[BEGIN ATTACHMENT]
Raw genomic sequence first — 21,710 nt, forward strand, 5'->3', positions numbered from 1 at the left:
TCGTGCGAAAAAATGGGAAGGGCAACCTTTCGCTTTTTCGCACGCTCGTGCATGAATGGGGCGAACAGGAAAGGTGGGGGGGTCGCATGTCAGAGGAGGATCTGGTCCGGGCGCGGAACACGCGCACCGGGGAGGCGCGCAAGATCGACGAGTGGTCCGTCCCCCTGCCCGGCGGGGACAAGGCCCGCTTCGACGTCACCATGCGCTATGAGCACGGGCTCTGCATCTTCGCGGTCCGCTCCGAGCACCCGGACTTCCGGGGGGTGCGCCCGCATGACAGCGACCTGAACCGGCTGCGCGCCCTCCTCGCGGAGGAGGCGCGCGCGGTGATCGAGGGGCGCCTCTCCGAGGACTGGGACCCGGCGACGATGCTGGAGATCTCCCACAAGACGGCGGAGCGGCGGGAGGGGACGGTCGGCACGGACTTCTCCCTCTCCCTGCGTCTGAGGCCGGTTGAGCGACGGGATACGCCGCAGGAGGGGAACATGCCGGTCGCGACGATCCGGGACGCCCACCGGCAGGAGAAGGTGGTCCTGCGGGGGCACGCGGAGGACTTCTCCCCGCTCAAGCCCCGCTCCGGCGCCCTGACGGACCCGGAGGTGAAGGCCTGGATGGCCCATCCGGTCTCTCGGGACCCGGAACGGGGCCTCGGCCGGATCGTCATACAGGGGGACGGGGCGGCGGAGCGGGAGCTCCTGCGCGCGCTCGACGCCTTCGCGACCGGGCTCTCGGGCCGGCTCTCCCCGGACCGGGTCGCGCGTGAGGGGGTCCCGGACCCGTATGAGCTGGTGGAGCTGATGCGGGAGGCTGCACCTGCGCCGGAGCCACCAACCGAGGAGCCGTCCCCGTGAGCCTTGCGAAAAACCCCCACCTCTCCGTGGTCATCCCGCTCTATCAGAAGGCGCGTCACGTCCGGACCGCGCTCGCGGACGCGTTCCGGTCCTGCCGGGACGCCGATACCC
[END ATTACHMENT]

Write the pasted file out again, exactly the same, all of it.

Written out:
Raw genomic sequence first — 21,710 nt, forward strand, 5'->3', positions numbered from 1 at the left:
TCGTGCGAAAAAATGGGAAGGGCAACCTTTCGCTTTTTCGCACGCTCGTGCATGAATGGGGCGAACAGGAAAGGTGGGGGGGTCGCATGTCAGAGGAGGATCTGGTCCGGGCGCGGAACACGCGCACCGGGGAGGCGCGCAAGATCGACGAGTGGTCCGTCCCCCTGCCCGGCGGGGACAAGGCCCGCTTCGACGTCACCATGCGCTATGAGCACGGGCTCTGCATCTTCGCGGTCCGCTCCGAGCACCCGGACTTCCGGGGGGTGCGCCCGCATGACAGCGACCTGAACCGGCTGCGCGCCCTCCTCGCGGAGGAGGCGCGCGCGGTGATCGAGGGGCGCCTCTCCGAGGACTGGGACCCGGCGACGATGCTGGAGATCTCCCACAAGACGGCGGAGCGGCGGGAGGGGACGGTCGGCACGGACTTCTCCCTCTCCCTGCGTCTGAGGCCGGTTGAGCGACGGGATACGCCGCAGGAGGGGAACATGCCGGTCGCGACGATCCGGGACGCCCACCGGCAGGAGAAGGTGGTCCTGCGGGGGCACGCGGAGGACTTCTCCCCGCTCAAGCCCCGCTCCGGCGCCCTGACGGACCCGGAGGTGAAGGCCTGGATGGCCCATCCGGTCTCTCGGGACCCGGAACGGGGCCTCGGCCGGATCGTCATACAGGGGGACGGGGCGGCGGAGCGGGAGCTCCTGCGCGCGCTCGACGCCTTCGCGACCGGGCTCTCGGGCCGGCTCTCCCCGGACCGGGTCGCGCGTGAGGGGGTCCCGGACCCGTATGAGCTGGTGGAGCTGATGCGGGAGGCTGCACCTGCGCCGGAGCCACCAACCGAGGAGCCGTCCCCGTGAGCCTTGCGAAAAACCCCCACCTCTCCGTGGTCATCCCGCTCTATCAGAAGGCGCGTCACGTCCGGACCGCGCTCGCGGACGCGTTCCGGTCCTGCCGGGACGCCGATACCC